Manpower, rather than wind power, could prove a stumbling block for the UK as it looks to secure its place as a major player in green energy. Earthstaff’s Paul Flynn examines the growing disconnect between economic policy and demand for more highly skilled engineers in the renewable energy sector.

Renewable energy technologies such as wind, wave and biomass promise a ‘third industrial revolution’ in the UK. Like the two before, it will be driven by leading lights from the world of science and engineering. Only this time, any nation seeking to establish itself as a market leader will be competing for talent on a global scale.

Investment in the UK’s renewable energy, or ‘green energy’ sector is rising as the government looks to harness the economic opportunity and meet its commitment to supplying 15% of its energy consumption from renewable sources by 2020 under the EU’s 2009 Renewable Energy Directive. The devolved administration in Scotland has gone even further, with first minister Alex Salmond committing to supplying 100% of electricity demand from renewable resources by 2020.

However, there are concerns that cuts being made now in science and engineering will hamper the ability of the UK’s research base and workforce to compete on the world stage, with the main political parties yet to put these disciplines at the heart of economic policy. Not only does this mean a shortage in home grown engineering talent as demand grows and skilled engineers retire or gradually migrate to more attractive markets, there is also a real danger that the UK will fail to grasp a once in a lifetime opportunity.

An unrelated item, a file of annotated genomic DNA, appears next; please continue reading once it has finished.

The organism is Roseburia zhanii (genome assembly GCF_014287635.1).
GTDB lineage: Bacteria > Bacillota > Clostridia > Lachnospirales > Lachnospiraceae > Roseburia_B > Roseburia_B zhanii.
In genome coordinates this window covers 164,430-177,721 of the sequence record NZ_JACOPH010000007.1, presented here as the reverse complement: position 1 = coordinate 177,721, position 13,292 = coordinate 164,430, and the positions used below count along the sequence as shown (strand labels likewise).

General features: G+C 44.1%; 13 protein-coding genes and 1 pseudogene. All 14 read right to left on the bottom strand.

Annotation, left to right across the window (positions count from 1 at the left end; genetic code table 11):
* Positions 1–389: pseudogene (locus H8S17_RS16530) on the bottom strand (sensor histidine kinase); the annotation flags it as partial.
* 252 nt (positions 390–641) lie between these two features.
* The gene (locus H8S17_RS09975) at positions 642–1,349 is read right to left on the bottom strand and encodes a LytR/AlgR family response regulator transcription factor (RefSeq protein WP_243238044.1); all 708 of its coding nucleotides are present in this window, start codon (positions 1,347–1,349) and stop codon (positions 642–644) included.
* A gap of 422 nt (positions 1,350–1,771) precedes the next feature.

Strong headwind of investment
Renewable electricity production in the UK has been growing by 11% per year since 2002, with offshore renewables in particular seeing significant activity, according to the Offshore Valuation Group. The report studied offshore wind and marine technologies in use or in development today, and concluded that large scale investment in these technologies could provide access to a permanent energy flow of comparable scale to current North Sea oil and gas production.

By early 2011, there were 29 offshore wind farms in operation or under development in the UK. Much of this activity centres on Scotland, which enjoys an estimated quarter of Europe’s offshore wind and tidal energy resource and a tenth of its potential wave capacity. It is already home to Whitelee, Europe’s largest onshore wind farm, the Moray Firth’s Beatrice Wind Demonstrator Project, the world’s first deep water offshore development, while planning consent was granted recently for the world’s largest tidal array in the Sound of Islay.

In June, two of Europe’s major energy companies, Spain’s Repsol and Portugal’s EDP Renováveis, confirmed plans to develop up to 2.4GW of offshore wind projects in Scottish waters, while France’s Alstom acquired a 40% stake in Inverness-based AWS Ocean Energy. AWS has been awarded a £1.4m grant by Scotland’s government to support testing of its AWS-III wave power device in Loch Ness and the Cromarty Firth.

International companies such as Doosan, Gamesa, Iberdrola and Mitsubishi have also committed themselves to developing turbines in Scottish waters. Gamesa recently selected Strathclyde Business Park as the location for its planned Offshore Wind Technology Centre, which could represent an investment of around £50m in Scotland and create 300 direct jobs. A partnership comprising France’s engineering and construction services provider, Technip, and Spain’s Iberdrola are also poised to launch an offshore wind business based at Technip’s new centre of engineering excellence for offshore wind in Aberdeen.